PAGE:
• The authors contacted the attorneys in 86 of the cases and obtained data from 28 of them. Of these, “The mean value of settlements awarded to plaintiffs was about $2,500 per plaintiff (min = $500, max = $15k , n=19) with most awards being a nominal amount of around $500 and often awarded to named plaintiffs only. Attorney fees, on the other hand were substantially larger, with a mean sum of $1.2m (min = $8k, max, $6.5m, n=15). Importantly, however, settlements may also provide individual redress for identity theft losses and expenses, and cy pres awards to research, non-profits, and charities which have ranged from $50k, to $9.5m.”
  • “[O]f the federal actions coded, we found over 86 different causes of actions brought by plaintiffs for essentially the same kind of event.” The most common causes of action were State Unfair Business Practice statutes, the federal Fair Credit Reporting Act, breach of contract, negligence, the federal Privacy Act, and the privacy torts.

The authors theorize some explanations, one of which involves avoiding further litigation costs. This reason strikes me as likely to be the correct one.

Our legal system is very clunky and expensive. It is an antiquated system built originally in Medieval times. Settling is much cheaper than litigating.

There’s a big problem with a system to resolve disputes that becomes so cumbersome, painful, and expensive that the parties feel they must pay to stay out of the system rather than use it. The system costs a fortune, and ultimately places the decisions in the hands of twelve jurors plucked off the street who have no background or expertise in the issue and know nothing about the legal standards they are being asked to apply. Although jury verdicts might be a bit more predictable than a coin flip, for many lawyers jury verdicts are not much more predictable. So the parties might as well just agree to an official coin toss and save themselves a lot of money.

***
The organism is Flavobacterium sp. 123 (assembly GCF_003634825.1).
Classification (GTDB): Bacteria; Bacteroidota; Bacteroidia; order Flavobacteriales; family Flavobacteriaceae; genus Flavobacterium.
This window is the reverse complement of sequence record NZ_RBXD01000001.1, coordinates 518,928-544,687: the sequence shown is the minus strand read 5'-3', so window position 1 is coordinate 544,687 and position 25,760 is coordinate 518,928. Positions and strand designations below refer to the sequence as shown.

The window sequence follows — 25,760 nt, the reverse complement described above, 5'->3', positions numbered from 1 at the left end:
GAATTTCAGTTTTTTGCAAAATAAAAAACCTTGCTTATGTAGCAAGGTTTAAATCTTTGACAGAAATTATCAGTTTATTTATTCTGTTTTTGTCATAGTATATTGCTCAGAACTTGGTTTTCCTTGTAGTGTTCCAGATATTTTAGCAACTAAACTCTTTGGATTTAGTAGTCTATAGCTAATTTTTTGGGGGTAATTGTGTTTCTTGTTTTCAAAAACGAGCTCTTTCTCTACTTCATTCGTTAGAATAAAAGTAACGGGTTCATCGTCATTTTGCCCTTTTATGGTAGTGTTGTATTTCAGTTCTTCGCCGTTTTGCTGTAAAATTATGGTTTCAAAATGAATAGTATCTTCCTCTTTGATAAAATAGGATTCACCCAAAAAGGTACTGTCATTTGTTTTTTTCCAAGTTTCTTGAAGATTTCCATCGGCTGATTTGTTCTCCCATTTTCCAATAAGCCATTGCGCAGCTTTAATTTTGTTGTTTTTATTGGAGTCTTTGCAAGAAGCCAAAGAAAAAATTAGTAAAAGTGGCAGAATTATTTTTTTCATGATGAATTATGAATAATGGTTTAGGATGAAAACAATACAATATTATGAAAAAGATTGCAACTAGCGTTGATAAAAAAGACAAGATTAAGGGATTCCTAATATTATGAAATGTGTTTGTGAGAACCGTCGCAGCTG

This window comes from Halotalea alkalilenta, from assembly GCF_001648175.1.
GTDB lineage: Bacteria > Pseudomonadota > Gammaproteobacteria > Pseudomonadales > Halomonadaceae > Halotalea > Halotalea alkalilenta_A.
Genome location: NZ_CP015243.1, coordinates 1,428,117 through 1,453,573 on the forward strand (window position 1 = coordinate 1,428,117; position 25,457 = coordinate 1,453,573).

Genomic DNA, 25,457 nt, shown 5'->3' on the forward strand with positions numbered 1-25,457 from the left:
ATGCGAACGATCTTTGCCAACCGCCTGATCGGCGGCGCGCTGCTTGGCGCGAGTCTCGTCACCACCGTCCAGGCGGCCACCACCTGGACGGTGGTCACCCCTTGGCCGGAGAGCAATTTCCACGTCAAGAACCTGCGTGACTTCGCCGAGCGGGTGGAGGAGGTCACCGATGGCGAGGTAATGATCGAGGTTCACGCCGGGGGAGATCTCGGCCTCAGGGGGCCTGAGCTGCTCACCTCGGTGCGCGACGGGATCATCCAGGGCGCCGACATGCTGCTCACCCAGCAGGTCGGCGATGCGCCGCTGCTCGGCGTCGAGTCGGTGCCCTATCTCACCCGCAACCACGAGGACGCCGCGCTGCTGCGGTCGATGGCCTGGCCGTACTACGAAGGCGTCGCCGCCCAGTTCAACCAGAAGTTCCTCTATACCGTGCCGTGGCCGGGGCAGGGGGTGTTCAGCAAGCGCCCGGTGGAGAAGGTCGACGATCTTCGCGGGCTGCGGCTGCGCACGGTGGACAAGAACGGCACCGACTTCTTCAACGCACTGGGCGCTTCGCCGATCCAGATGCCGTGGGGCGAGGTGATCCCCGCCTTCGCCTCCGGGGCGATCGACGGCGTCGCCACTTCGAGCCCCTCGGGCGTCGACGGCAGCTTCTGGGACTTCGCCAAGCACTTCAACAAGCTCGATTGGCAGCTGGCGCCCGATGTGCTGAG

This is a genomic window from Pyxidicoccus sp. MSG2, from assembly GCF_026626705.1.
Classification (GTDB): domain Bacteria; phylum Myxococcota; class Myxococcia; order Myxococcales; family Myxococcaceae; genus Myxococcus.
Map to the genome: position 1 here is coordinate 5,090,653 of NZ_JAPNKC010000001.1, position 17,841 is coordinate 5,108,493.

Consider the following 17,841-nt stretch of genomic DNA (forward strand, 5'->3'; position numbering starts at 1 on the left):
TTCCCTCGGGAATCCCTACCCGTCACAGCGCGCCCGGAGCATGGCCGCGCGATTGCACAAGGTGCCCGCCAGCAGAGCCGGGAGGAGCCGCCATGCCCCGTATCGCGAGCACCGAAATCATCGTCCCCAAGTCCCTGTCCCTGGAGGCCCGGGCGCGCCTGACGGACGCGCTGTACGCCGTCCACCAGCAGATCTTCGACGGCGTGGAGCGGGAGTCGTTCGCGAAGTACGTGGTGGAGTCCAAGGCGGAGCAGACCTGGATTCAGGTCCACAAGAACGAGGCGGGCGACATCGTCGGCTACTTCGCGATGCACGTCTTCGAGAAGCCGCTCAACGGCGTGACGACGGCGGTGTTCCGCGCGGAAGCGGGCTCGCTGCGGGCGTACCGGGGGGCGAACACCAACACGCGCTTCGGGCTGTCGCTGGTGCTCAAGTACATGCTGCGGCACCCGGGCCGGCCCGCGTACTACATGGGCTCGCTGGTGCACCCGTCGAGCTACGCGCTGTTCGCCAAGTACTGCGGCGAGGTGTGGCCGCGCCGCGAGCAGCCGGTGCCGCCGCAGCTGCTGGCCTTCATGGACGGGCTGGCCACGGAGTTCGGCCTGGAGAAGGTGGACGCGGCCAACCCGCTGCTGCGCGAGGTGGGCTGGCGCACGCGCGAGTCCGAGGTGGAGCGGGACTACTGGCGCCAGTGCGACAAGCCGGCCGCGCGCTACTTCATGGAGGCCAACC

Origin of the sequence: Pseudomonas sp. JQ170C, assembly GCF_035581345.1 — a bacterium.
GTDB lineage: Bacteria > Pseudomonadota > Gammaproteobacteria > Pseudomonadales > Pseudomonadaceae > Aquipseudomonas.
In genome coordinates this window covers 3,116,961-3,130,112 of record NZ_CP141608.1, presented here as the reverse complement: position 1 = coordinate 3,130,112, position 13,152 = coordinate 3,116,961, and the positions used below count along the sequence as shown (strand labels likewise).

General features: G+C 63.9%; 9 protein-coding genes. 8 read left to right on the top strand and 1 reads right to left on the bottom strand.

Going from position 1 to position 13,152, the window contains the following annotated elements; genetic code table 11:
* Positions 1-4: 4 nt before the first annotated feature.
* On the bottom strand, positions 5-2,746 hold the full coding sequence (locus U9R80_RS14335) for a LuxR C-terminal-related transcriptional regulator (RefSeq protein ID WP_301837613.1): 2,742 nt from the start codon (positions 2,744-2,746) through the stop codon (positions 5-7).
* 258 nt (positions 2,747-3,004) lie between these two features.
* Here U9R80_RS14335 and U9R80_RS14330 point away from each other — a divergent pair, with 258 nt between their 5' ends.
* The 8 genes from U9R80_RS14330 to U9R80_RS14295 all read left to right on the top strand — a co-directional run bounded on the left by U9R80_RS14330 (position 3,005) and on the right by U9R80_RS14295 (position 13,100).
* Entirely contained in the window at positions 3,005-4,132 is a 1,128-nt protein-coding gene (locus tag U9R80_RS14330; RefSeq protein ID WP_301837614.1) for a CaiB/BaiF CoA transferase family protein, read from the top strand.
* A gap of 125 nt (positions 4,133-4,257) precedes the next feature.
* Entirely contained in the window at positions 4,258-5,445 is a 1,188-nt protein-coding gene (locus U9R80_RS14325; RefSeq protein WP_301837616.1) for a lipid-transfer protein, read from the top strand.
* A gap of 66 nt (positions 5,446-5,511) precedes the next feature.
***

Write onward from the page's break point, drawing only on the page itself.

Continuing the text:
It surprises me that our legal system remains so primitive in the 21st century. It is a terrible way to resolve important issues, which is probably why we don’t use anything like this system for any other important decisions.

My criticism of this state of affairs is not meant to be pro-plaintiff or pro-defendant. Our current system is not dealing with data breaches very well. This research study shows that parties are bargaining around the legal system to make it go away.

We need to rethink the concept of harm for data breaches, and we also need to rethink the legal system that handles the cases.

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This post was authored by Professor Daniel J. Solove, who through TeachPrivacy develops computer-based privacy training, data security awareness training, HIPAA training, and many other forms of training on privacy and security topics.  This post was originally posted on his blog at LinkedIn, where Solove is an “LinkedIn Influencer.” His blog has more than 800,000 followers.